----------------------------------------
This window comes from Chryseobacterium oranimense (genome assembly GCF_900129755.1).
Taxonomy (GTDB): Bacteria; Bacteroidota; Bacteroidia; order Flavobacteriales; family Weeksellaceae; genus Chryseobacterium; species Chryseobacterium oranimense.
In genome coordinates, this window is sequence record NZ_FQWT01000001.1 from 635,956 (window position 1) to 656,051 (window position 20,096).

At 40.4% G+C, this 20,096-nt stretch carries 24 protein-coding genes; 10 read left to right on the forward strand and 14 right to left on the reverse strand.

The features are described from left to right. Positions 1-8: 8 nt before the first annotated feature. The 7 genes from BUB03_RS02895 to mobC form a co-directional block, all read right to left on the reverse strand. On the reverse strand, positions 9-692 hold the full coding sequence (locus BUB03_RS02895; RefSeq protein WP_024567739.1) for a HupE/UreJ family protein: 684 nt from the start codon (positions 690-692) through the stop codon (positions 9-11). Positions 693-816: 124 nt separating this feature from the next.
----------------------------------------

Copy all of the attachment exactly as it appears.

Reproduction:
This window comes from Chryseobacterium oranimense (genome assembly GCF_900129755.1).
Taxonomy (GTDB): Bacteria; Bacteroidota; Bacteroidia; order Flavobacteriales; family Weeksellaceae; genus Chryseobacterium; species Chryseobacterium oranimense.
In genome coordinates, this window is sequence record NZ_FQWT01000001.1 from 635,956 (window position 1) to 656,051 (window position 20,096).

At 40.4% G+C, this 20,096-nt stretch carries 24 protein-coding genes; 10 read left to right on the forward strand and 14 right to left on the reverse strand.

The features are described from left to right. Positions 1-8: 8 nt before the first annotated feature. The 7 genes from BUB03_RS02895 to mobC form a co-directional block, all read right to left on the reverse strand. On the reverse strand, positions 9-692 hold the full coding sequence (locus BUB03_RS02895; RefSeq protein WP_024567739.1) for a HupE/UreJ family protein: 684 nt from the start codon (positions 690-692) through the stop codon (positions 9-11). Positions 693-816: 124 nt separating this feature from the next.